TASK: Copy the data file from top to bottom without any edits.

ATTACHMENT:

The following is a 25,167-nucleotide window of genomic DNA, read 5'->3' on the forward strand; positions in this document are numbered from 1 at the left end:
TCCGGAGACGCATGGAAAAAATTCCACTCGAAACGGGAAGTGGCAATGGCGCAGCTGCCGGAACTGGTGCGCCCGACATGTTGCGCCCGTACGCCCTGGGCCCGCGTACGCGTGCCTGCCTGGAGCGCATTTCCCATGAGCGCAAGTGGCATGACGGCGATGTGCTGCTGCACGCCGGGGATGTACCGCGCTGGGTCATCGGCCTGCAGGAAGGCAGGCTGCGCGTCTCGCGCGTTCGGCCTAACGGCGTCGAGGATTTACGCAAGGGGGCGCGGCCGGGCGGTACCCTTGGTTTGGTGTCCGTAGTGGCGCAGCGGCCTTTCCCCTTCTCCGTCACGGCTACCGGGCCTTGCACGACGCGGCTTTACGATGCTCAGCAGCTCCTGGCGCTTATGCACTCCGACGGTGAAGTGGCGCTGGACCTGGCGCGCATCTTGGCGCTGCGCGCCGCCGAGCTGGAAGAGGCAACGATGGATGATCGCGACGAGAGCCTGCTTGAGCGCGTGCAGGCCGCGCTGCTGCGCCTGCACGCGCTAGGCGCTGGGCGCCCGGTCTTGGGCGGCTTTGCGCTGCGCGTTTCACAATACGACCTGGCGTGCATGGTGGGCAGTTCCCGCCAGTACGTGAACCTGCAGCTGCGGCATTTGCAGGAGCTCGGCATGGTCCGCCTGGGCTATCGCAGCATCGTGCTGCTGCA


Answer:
The following is a 25,167-nucleotide window of genomic DNA, read 5'->3' on the forward strand; positions in this document are numbered from 1 at the left end:
TCCGGAGACGCATGGAAAAAATTCCACTCGAAACGGGAAGTGGCAATGGCGCAGCTGCCGGAACTGGTGCGCCCGACATGTTGCGCCCGTACGCCCTGGGCCCGCGTACGCGTGCCTGCCTGGAGCGCATTTCCCATGAGCGCAAGTGGCATGACGGCGATGTGCTGCTGCACGCCGGGGATGTACCGCGCTGGGTCATCGGCCTGCAGGAAGGCAGGCTGCGCGTCTCGCGCGTTCGGCCTAACGGCGTCGAGGATTTACGCAAGGGGGCGCGGCCGGGCGGTACCCTTGGTTTGGTGTCCGTAGTGGCGCAGCGGCCTTTCCCCTTCTCCGTCACGGCTACCGGGCCTTGCACGACGCGGCTTTACGATGCTCAGCAGCTCCTGGCGCTTATGCACTCCGACGGTGAAGTGGCGCTGGACCTGGCGCGCATCTTGGCGCTGCGCGCCGCCGAGCTGGAAGAGGCAACGATGGATGATCGCGACGAGAGCCTGCTTGAGCGCGTGCAGGCCGCGCTGCTGCGCCTGCACGCGCTAGGCGCTGGGCGCCCGGTCTTGGGCGGCTTTGCGCTGCGCGTTTCACAATACGACCTGGCGTGCATGGTGGGCAGTTCCCGCCAGTACGTGAACCTGCAGCTGCGGCATTTGCAGGAGCTCGGCATGGTCCGCCTGGGCTATCGCAGCATCGTGCTGCTGCA